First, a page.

they don't want me talking about these things that take place inside. somehow, it disqualifies me from speaking about crimes i committed. and some people have been amazing, they contacted me and said, please, keep going. your thrust into a position where people are listening to you. tavis: you mentioned god a moment ago, he said that only he knows what is in your heart in your right about that. none of us are perfect, but even before getting his book, i wondered -- i started to read about you and have the cut you were in your faith, and how you dvd% of your money to charity. i kept trying to get a better
understanding of his balance of good and evil that is a new, b, and the rest of us. and the good that you were doing with your earnings, it was coming from such a bad place. and the evil was overtaking the good, you spent more than four years in jail. you know kevin spacey who was on this program to promote the scene of jack. we had a conversation really about who jack was. are you trying to soft sell or spin jack abramoff as a modern day robin hood? >> i think maybe in his own mind, he was unorthodox robin hood. that is a very interesting point, when i started doing research for their role, let's face it, abramoff was painted as the devil incarnate.
the most evil and greedy man that ever walked the face of the earth. when i tried to find out what he did with all the money, was there a swiss chalet, boat, jet, family vacation? no, he wasn't even paying his mortgage. he was giving away a lot of the money in trying to do things that justified some of the things that they did that were not, as they will say, kosher. tavis: were you an orthodox robin hood? >> it's hard for me to look back to say i am any kind of positive character. i did things that were wrong, and i am somebody that may be wanted to, like all folks that have religious police, i am a sinner. i am someone that trek over where i was going. my own up to the things that i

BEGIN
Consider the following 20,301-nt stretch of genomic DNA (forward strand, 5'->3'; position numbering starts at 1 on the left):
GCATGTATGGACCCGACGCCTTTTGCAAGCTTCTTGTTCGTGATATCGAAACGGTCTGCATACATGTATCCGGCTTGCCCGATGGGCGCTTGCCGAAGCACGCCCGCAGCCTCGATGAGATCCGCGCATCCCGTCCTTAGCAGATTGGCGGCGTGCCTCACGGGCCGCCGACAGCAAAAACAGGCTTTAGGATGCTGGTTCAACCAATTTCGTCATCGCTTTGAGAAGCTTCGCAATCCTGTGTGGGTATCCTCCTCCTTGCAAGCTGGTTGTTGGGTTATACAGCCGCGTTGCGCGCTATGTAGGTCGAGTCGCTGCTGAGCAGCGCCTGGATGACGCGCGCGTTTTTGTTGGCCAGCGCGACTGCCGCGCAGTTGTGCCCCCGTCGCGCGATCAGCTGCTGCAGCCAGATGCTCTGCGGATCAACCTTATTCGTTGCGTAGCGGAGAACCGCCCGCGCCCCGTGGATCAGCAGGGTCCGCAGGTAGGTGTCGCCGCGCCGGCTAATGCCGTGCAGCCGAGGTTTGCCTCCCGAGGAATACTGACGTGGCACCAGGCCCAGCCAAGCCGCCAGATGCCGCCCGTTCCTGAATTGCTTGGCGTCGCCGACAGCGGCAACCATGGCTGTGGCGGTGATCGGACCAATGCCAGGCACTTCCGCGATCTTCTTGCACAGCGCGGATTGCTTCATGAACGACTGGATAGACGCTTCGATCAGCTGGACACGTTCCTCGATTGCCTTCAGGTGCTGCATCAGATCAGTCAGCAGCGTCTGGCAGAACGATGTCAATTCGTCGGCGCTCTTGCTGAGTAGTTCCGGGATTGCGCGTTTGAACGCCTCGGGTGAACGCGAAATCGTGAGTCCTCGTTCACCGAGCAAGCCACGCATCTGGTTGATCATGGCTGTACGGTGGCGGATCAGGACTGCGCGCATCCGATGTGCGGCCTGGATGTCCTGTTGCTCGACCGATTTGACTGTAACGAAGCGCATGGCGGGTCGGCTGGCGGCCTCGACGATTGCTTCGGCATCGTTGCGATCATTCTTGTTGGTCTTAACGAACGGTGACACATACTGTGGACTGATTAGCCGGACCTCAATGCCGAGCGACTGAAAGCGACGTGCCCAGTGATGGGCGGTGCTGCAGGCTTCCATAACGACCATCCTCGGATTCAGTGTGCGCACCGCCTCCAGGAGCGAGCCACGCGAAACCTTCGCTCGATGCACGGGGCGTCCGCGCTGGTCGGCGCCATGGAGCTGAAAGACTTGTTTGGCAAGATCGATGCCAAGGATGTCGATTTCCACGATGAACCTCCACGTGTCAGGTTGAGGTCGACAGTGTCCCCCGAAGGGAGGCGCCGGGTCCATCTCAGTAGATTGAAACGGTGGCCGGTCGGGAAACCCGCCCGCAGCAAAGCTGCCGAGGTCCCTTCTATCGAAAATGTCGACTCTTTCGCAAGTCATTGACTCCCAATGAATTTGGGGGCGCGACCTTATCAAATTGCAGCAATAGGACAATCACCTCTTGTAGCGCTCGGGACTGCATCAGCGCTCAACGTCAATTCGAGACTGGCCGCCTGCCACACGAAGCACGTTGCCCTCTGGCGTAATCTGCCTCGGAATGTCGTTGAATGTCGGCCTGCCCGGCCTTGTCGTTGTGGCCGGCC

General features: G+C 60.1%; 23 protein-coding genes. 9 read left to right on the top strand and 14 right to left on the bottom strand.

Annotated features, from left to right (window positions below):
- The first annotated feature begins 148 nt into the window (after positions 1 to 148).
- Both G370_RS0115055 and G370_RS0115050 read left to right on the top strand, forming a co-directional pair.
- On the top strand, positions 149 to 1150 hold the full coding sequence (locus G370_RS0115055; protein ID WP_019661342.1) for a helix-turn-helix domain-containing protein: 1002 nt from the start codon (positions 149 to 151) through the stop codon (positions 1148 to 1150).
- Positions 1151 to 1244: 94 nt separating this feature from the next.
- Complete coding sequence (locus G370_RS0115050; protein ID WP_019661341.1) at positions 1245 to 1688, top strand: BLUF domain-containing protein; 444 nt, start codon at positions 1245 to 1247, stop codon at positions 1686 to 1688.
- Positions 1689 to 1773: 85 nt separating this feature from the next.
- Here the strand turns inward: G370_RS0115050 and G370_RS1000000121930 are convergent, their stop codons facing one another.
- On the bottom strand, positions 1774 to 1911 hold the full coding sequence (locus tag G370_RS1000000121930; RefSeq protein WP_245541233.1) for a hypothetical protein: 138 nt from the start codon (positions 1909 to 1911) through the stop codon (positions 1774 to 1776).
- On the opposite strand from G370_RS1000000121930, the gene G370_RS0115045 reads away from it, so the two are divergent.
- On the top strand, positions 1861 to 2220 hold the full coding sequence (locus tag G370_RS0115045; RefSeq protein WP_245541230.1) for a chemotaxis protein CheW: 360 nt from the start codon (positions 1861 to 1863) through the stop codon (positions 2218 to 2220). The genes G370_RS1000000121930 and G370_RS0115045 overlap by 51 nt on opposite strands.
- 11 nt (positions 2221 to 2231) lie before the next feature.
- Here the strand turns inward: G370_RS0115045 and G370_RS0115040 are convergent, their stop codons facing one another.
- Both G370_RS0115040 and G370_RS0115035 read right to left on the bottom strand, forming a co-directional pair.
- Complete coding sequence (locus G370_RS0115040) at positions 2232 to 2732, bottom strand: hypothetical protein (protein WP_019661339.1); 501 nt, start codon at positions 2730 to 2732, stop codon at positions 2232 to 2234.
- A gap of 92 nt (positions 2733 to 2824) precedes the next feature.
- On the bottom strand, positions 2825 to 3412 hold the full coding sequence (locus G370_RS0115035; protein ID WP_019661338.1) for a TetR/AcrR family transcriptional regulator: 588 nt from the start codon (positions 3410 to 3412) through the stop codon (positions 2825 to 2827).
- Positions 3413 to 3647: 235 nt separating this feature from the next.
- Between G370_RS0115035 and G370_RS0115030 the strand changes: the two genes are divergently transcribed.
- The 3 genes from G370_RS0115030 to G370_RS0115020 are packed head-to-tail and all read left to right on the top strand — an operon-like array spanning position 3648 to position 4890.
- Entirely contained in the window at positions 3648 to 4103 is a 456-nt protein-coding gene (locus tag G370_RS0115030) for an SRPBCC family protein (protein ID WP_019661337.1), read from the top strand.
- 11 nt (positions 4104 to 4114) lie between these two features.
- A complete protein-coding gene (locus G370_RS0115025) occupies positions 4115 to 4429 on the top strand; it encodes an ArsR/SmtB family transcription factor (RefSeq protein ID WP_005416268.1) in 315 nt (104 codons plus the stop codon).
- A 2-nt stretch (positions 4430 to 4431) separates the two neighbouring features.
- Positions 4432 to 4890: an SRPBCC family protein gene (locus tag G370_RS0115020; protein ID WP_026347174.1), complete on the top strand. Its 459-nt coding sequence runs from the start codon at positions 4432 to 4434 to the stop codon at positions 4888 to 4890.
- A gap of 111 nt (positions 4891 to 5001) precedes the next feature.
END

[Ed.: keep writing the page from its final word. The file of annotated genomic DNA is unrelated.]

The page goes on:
did that were wrong. it being somebody that wants to be religious doesn't make me perfect or any better than anyone else. maybe it makes me better than i would have been. >> of the charity, the philanthropy, wasn't trying to -- was it trying to compensate for the evil you were doing? what was driving the charity? >> i have been doing charity my whole life because i felt it was right, ever since i was a little boy. god gave me resources to do things. i did not think i was doing evil, and that as part of the problem. in my religion, it is better to know you're doing wrong and try
to make it better than to not know you are doing wrong. if you wind up one degree off, you might crash somewhere. because i believed in, having nothing but victories for them. however the victories were obtained, making them a lot of money and giving it all away. that probably reinforced my mind that everything was just fine. it included me from seeing the forest through the trees. it required me being in the gutter, bleeding, before i took a look with truth as to what i was. i was not acting, but at least that was honest about it. tavis: since you referenced your faith, and since spacey made
the joke it wasn't kosher, let me follow with this question. i talked with friends over the years that happen to be jewish. i know something about this because i am african-american and i know how i feel when watching the news and they see a story about to come up after the break for the rtc a story about somebody that did something heinous in los angeles. i'm hoping it's not a black kid or black man. i get tired of that collective guilt because one of ours has done something we are not so proud of. i am not justifying it, i just love my people so much and i have to take the dog. i wonder whether or not there is any guilt that you have felt over letting your people down. you are an embarrassment to jews
and given what you did in washington, bernie madoff is an embarrassment to jews. >> you hit it on the head. it is a constant feeling that i can't do anything about. you can't un-ring the bell. my image that i built and others built for me was extremely negative. because i was orthodox jewish, cleaned the that i clock of a linebacker. it was horribly embarrassing for me. i should say that the communities i live in both youhe -- they have been nothing but